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Issue 478, 4 March 2002


In the news

Biologist Professor John Altringham was scientific adviser to BBC TV's Natural World programme Top Bats. His study of Britain's most common bat, the pipistrelle, in the North Yorkshire Dales was featured with other international research into the flying mammal. Working with colleague Kirstie Park, Professor Altringham discovered a new species of native bat in 1996. The new species is as yet without a name.

Researchers behind University spin-off company Sound Foresight know plenty about bats' use of echo-location; trials of their 'bat cane' are under way. The cane emits high-frequency sounds to detect obstacles and causes pads on the handle to vibrate, helping the blind navigate busy streets. The Times explained that the device would be tested in 'America by the American Council for the Blind, because the organisation has the biggest world membership.' Website Ananova reported that the 'device could be on sale by the end of this year'.

In a letter to the Times Educational Supplement, Ken Hall from the school of education noted one of his student's observations on teacher care: "Computer lessons always end with teacher checking that all the mice have been turned over and they still have balls." Surely an example of 'teacher care beyond the call of duty', mused Ken Hall.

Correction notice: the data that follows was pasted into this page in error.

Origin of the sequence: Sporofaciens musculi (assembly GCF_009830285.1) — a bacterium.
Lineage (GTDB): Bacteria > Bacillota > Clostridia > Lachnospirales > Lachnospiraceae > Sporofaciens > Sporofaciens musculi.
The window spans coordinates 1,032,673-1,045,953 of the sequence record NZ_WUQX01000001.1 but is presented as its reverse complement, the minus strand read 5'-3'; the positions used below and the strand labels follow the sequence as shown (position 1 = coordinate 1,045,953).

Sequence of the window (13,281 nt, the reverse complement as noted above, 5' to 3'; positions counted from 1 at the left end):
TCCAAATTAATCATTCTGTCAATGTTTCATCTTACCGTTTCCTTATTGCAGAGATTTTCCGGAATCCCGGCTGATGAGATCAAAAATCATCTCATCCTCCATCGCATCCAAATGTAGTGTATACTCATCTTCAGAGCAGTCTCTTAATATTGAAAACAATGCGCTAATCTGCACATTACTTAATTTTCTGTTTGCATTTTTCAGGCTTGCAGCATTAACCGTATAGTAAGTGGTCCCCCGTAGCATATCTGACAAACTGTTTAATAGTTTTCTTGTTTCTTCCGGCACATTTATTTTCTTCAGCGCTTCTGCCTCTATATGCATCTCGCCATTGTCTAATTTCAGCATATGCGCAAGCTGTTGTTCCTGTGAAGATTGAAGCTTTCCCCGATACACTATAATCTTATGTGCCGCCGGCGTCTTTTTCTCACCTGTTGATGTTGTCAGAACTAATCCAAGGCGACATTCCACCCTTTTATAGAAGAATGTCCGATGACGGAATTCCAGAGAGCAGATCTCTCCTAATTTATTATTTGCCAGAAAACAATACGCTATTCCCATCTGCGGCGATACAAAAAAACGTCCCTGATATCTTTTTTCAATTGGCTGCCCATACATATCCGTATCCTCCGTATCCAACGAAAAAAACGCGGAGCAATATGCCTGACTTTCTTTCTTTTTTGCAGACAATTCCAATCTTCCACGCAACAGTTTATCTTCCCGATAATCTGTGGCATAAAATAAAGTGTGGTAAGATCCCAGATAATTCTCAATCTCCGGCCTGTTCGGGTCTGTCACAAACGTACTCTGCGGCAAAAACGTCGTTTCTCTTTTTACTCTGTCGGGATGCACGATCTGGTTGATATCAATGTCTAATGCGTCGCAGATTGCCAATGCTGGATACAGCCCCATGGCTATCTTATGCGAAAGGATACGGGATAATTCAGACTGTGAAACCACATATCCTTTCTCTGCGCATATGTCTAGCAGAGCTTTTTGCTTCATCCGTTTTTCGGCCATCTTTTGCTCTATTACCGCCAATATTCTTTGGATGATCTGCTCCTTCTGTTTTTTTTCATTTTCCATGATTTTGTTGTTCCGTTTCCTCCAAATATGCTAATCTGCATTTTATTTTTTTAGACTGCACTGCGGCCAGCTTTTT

The use of terahertz waves to read books without opening their cover (Reporter 478, page 1) gained regional coverage. Dr Bob Miles has developed a 'device that would make even Superman jealous' according to the Yorkshire Evening Post. Terahertz imaging uses waves that make molecules vibrate which is then used to determine the chemicals present. In the Yorkshire Post, Dr Miles explained its applications: "Until now we've been focusing on medical applications of the technology. Unlike X-rays, terahertz waves are not harmful, so there are no exposure worries for practitioners or patients."

BBCi reported that poverty may be associated with rates of tuberculosis infection. The findings emerged from a study by Professor Rhys Williams and Dr Kamran Siddiqi from the Nuffield Institute for Health. Conducted in Kirklees, the work suggested that factors such as poor housing or nutrition might weaken the immune system, increasing the likelihood of illness following exposure to the disease.

The Daily Telegraph advised savers that mutuals pay higher interest rates than banks or converted mutuals, based on research by the University's international institute of banking and financial services. The study (see Reporter 475) compared the average interest paid on a range of amounts at several organisations. "The survey is likely to aid the mutuals' defensive action against carpetbaggers by demonstrating that they do deliver better value to savers," suggested the Telegraph's finance correspondent Tessa Thorniley.


 
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